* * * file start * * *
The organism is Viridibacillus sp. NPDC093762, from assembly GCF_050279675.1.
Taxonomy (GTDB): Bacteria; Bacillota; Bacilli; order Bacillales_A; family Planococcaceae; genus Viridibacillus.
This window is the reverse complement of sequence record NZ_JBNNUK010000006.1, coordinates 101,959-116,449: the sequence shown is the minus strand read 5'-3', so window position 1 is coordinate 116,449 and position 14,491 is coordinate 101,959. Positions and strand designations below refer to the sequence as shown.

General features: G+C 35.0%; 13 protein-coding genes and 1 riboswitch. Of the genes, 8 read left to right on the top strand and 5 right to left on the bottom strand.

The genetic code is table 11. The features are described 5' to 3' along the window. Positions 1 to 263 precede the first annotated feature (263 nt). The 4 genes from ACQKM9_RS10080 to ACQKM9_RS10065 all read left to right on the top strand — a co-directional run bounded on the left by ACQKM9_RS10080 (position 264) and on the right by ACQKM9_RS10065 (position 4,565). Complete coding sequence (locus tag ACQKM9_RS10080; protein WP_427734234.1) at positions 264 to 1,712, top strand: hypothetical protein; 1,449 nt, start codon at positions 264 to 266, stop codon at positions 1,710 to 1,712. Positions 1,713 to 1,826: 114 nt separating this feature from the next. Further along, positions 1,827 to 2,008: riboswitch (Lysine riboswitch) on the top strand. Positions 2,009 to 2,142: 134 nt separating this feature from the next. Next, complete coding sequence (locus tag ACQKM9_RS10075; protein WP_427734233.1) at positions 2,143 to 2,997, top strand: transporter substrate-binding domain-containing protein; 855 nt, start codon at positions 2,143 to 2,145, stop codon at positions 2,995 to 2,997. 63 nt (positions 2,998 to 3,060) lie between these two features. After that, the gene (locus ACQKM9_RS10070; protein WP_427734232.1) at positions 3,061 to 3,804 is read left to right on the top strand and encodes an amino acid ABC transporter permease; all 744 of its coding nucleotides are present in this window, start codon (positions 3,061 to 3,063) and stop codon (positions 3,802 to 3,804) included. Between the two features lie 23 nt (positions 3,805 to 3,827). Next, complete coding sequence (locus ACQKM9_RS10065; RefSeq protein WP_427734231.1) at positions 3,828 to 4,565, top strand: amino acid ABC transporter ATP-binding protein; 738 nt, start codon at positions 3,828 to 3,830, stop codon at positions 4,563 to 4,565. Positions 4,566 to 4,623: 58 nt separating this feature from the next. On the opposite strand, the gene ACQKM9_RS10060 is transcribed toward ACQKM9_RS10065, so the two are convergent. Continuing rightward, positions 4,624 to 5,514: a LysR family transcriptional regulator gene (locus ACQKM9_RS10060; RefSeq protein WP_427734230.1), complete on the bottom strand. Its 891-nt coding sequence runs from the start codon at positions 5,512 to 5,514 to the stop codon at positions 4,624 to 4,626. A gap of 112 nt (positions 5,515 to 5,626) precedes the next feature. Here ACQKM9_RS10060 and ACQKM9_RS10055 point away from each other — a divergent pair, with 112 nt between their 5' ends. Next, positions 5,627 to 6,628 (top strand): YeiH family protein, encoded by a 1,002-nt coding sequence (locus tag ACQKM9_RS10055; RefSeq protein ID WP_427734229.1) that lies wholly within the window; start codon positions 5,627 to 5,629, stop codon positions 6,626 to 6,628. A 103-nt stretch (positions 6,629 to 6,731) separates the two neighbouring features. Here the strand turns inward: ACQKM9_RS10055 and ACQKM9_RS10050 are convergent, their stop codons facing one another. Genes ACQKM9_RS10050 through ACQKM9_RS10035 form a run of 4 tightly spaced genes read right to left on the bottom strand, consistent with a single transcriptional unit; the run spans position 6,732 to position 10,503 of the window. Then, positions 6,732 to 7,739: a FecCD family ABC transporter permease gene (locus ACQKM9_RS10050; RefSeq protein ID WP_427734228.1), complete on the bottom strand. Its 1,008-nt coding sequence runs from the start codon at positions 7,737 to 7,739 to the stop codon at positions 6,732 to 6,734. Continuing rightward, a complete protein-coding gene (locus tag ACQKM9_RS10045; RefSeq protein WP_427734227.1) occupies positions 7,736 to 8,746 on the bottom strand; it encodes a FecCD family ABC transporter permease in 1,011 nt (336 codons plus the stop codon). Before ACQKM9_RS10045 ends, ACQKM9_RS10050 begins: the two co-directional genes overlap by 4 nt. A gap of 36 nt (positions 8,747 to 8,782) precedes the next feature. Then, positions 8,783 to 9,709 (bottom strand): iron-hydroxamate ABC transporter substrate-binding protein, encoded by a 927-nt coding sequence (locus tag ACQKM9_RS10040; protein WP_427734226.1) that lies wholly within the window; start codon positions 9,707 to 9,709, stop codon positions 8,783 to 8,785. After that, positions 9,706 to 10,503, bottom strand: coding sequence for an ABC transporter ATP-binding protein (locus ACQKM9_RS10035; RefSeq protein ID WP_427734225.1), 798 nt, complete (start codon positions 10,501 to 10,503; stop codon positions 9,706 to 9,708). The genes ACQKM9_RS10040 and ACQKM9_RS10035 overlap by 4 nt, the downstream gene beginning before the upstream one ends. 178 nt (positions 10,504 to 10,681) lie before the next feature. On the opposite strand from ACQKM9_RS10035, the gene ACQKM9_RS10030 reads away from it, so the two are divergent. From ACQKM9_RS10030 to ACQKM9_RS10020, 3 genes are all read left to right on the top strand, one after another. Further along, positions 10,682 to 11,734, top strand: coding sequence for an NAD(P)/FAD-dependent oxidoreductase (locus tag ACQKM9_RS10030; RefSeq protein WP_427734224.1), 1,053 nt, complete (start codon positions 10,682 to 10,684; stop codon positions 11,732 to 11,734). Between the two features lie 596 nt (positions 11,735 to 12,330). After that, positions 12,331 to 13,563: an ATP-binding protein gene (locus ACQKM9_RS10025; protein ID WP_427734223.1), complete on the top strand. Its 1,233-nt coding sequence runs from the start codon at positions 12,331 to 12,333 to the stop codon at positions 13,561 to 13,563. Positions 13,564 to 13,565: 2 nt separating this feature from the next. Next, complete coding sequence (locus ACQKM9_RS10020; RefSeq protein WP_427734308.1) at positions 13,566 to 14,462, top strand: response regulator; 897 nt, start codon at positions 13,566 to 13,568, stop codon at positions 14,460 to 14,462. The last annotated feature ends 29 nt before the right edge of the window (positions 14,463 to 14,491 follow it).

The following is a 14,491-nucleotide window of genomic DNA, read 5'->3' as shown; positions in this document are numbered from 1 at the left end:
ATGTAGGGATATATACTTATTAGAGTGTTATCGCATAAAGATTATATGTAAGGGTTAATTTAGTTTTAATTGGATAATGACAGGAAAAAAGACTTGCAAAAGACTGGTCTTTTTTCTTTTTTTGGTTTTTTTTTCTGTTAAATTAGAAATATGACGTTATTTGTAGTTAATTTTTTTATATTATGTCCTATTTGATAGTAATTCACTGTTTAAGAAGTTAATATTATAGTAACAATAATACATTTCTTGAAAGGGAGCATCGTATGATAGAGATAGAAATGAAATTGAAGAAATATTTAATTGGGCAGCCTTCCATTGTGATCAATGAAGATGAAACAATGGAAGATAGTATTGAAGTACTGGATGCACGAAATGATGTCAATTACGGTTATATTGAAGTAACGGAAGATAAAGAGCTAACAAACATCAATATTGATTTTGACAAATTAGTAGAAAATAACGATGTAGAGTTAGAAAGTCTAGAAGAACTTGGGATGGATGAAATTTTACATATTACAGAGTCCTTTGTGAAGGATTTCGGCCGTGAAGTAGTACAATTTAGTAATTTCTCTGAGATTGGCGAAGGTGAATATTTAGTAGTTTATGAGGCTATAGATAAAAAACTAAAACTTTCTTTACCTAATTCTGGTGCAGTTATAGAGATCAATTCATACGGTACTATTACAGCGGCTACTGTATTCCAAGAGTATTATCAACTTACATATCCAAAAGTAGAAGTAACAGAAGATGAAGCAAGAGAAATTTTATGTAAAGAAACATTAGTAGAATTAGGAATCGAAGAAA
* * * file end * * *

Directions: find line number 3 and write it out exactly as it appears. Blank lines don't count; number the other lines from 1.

This window is the reverse complement of sequence record NZ_JBNNUK010000006.1, coordinates 101,959-116,449: the sequence shown is the minus strand read 5'-3', so window position 1 is coordinate 116,449 and position 14,491 is coordinate 101,959. Positions and strand designations below refer to the sequence as shown.